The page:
These are books of suttas grouped in the ancient categories. Unless otherwise indicated, they are complete translations.
TheLongDiscoursesoftheBuddha:ATranslationoftheDīghaNikāya, by Maurice Walsh (Wisdom Publications, ISBN: 978-0861711031)
* TheMiddleLengthDiscoursesoftheBuddha:ATranslationoftheMajjhimaNikaya, by Bhikkhu Ñāṇamoli, edited by Bhikkhu Bodhi (Wisdom Publications, ISBN: 978-0861710720)
TheConnectedDiscoursesoftheBuddha:ATranslationoftheSaṁyuttaNikāya, by Bhikkhu Bodhi (Wisdom Publications, ISBN: 978-0861713318)The Numerical Discourses of the Buddha: A Translation of the Anguttara Nikaya, by Bhikkhu Bodhi (Wisdom Publications, ISBN: 978-1614290407)
* The Dhammapada: The Buddha’s Path of Wisdom, by Acharya Buddharakkhita (BPS, BP203S)
* TheUdānaandtheItivuttaka:TwoClassicsfromthePaliCanon, by John D. Ireland (BPS, BP214S)
The Suttanipāta: An Ancient Collection of the Buddha’s Discourses Together with Its Commentaries, by Bhikkhu Bodhi (Wisdom Publications, ISBN: 9781614294290)
Stories of Heavenly Mansions (Vimānavatthu) and Stories of Ghosts (Petavatthu), by Ven. Kiribathgoda Gnanananda Thera. Complete translations in simple, modern language. (Mahamegha Publications, available on Amazon.com)
The Voice of Enlightened Monks(Theragāthā), by Ven. Kiribathgoda Gnanananda (Mahamegha Publications, available on Amazon.com). For a more literal translation, try Poems of Early Buddhist Monks (Theragāthā), by K. R. Norman (PTS, paperback ISBN 0 86013 339 7)
The Voice of EnlightenedNuns(Therīgāthā), by Ven. Kiribathgoda Gnanananda (Mahamegha Publications, available on Amazon.com) Poems of Early Buddhist Nuns (Therīgāthā), by Mrs. C.A.F. Rhys Davids and K. R. Norman (PTS, paperback ISBN 0 86013 289 7)
JatakaTalesoftheBuddha:AnAnthology (three volume set) by Ken and Visakha Kawasaki (BPS, BP 622S / BP 623S / BP 624S) This is a collection of the commentarial stories with the verses included in the prose narration. It is a selection of the most important stories.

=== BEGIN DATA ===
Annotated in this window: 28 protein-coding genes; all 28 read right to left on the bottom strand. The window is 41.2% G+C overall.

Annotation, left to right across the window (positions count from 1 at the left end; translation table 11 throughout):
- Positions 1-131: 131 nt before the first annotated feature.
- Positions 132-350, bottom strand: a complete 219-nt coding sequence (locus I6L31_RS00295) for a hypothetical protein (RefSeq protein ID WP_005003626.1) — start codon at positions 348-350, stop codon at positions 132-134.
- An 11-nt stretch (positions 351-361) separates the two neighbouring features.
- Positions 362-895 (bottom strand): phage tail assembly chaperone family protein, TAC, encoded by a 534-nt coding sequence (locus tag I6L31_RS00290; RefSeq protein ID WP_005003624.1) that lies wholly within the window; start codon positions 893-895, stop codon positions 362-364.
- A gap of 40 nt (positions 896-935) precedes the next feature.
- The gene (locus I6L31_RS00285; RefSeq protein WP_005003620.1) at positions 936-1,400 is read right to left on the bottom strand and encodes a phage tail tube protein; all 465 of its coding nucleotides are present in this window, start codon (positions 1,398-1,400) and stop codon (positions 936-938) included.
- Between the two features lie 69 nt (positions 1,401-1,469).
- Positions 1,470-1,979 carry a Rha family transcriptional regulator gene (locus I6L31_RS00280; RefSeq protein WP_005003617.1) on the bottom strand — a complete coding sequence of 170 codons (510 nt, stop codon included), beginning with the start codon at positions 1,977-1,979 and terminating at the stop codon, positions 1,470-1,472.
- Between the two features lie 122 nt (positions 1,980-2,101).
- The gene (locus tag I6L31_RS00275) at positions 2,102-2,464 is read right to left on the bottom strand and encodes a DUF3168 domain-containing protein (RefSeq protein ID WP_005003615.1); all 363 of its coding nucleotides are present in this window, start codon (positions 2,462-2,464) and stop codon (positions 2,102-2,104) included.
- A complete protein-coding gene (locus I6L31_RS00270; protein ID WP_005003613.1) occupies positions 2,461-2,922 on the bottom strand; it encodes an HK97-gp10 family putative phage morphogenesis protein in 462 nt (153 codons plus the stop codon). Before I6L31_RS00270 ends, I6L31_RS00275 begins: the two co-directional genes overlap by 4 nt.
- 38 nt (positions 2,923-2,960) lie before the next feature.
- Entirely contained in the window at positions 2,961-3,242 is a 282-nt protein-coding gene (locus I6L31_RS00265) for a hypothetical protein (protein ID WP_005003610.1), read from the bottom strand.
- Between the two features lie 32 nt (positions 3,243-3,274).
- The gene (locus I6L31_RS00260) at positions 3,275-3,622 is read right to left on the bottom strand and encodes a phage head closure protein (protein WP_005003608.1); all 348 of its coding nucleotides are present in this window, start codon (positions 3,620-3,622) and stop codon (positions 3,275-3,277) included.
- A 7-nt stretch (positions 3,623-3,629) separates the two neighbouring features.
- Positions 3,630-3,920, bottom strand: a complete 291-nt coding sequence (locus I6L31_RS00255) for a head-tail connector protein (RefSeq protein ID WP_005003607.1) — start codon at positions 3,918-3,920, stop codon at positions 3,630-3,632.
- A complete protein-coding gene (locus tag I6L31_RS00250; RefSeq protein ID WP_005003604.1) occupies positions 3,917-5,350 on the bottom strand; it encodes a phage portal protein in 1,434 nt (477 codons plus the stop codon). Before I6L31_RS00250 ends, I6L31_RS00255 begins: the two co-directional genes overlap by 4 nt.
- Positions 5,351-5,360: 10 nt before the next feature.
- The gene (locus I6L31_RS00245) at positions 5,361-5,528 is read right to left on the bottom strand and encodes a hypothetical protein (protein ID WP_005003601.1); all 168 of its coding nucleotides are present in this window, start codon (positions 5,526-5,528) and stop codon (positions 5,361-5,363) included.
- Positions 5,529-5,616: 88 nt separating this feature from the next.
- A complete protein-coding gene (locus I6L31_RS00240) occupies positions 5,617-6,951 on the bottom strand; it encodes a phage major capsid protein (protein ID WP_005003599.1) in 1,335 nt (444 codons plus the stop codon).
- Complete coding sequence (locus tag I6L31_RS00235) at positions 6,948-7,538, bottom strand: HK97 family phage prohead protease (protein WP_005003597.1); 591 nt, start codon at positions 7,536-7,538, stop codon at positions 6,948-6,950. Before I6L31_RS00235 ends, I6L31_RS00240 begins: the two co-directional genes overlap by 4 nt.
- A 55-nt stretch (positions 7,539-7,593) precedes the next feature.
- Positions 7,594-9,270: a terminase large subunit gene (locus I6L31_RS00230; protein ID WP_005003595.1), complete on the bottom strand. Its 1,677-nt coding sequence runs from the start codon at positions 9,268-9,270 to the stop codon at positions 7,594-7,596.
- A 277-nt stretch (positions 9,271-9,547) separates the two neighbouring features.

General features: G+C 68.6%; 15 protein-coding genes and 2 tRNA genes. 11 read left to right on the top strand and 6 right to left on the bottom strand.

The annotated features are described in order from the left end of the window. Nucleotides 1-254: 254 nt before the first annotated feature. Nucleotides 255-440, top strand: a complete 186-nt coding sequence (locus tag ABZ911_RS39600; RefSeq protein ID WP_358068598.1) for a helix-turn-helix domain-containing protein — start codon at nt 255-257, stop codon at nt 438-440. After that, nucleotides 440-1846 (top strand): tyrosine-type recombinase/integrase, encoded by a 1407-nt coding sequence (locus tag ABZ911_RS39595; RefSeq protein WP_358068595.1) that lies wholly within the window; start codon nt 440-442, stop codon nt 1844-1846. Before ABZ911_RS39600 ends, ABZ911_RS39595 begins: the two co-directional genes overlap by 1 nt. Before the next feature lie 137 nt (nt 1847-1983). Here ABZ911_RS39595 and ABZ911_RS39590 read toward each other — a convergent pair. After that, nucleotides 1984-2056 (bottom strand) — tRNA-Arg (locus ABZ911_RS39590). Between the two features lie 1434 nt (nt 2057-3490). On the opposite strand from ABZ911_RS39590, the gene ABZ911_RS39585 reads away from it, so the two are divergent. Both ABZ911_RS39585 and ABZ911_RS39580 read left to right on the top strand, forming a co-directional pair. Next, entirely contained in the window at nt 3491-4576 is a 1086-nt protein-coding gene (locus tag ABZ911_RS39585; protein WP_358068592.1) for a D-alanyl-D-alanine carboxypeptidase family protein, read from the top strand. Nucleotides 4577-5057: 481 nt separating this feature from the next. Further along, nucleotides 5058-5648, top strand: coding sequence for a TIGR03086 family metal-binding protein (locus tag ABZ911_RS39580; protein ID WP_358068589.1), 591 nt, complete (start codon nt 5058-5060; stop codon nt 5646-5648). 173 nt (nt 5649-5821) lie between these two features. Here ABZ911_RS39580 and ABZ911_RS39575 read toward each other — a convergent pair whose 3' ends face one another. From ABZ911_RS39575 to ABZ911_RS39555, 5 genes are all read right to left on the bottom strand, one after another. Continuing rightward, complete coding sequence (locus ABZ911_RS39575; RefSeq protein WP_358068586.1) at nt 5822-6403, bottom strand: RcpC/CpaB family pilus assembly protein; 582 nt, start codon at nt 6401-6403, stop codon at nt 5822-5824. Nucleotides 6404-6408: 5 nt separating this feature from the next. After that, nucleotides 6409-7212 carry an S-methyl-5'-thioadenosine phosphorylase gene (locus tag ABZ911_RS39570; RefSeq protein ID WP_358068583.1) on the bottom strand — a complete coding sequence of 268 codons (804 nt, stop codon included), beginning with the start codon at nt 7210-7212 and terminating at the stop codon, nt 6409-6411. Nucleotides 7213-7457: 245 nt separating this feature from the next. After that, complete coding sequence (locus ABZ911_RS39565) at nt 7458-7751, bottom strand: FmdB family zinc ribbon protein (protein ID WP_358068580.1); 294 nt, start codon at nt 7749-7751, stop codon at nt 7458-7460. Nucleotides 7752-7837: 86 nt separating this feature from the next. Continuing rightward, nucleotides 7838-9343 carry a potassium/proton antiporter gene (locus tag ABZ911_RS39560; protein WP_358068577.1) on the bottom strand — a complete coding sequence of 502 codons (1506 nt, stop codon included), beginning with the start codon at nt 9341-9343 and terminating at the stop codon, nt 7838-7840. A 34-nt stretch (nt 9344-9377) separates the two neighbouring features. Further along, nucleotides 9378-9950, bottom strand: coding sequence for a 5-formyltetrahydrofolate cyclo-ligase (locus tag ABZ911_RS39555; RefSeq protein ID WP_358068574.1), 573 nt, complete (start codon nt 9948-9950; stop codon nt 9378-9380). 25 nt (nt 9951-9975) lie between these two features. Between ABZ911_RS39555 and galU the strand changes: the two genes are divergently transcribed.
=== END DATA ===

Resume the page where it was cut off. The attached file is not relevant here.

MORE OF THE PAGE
*IntheBuddha’sWords:AnAnthologyofDiscoursesfromthePaliCanon, Translated by Bhikkhu Bodhi (Wisdom Publications, ISBN: 978-0861714919) This is the single best starting place for beginning to read the teachings of the Buddha.
Handful of Leaves Volumes 1–4 (an anthology of the suttas), Dhammapada, Itivuttaka, Merit,IntotheStream,AMediator’sTools,BeyondCoping,ABurdenOfftheMind,MindfuloftheBody,RecognizingtheDhamma.AlltranslatedbyAjahnṬhanissaro(MettaForestMonastery,free)
EverysuttalibrarymusthaveagoodEnglishdictionaryreadilyavailableforlookingupunfamiliarwords.Itshouldbeas large as possible.
Concise Pali-English Dictionary, by A.P. Buddhadata Mahathera. Provides simple definitions for thousands of Pali words. Available from Pariyatti.org. (Motilal Banarsidass, ISBN: 978-81-208-0605-4, Paperback)
It’s great to use a small blank book for your personal anthology. They are easy to carry around and keep near by for when you need to read the teachings. It can be tricky, though, to write neatly on such a small surface. Here are some tips to make things easier.
Pencil or Pen
If you are not a professional scribe, you may make mistakes when you are copying texts into your personal anthology. To make it a more pleasant experience, consider using a soft pencil. This will give you dark letters that are easy to erase. Although the pages touch, they don’t tend to rub back and forth so the pencil won’t smudge much.
When you are writing on the left hand page, it may cause marks to transfer between the touching sides of the previous two pages, especially if you are writing in pencil. Just place a blank piece of paper between the two pages. This will keep the writing from transferring.
Big Hands, Small Book
You may find it awkward to be writing on such a small space. There are two problems. First, with a new book the left hand side is higher than the right hand side. Second, your hand and arm won’t always rest on the page you are writing because the book is small. This can be awkward. Solve this problem by placing another small book under the left hand side to even the height, and rest your hand or arm on yet another book to raise it to the page level. CD cases also work well for this, and you can change the height easily by adding or subtracting one.
This will make the process more pleasant and let you focus on the words of the Blessed One and his enlightened disciples.
Do you have tips on writing in a small book? Share them in the comments below.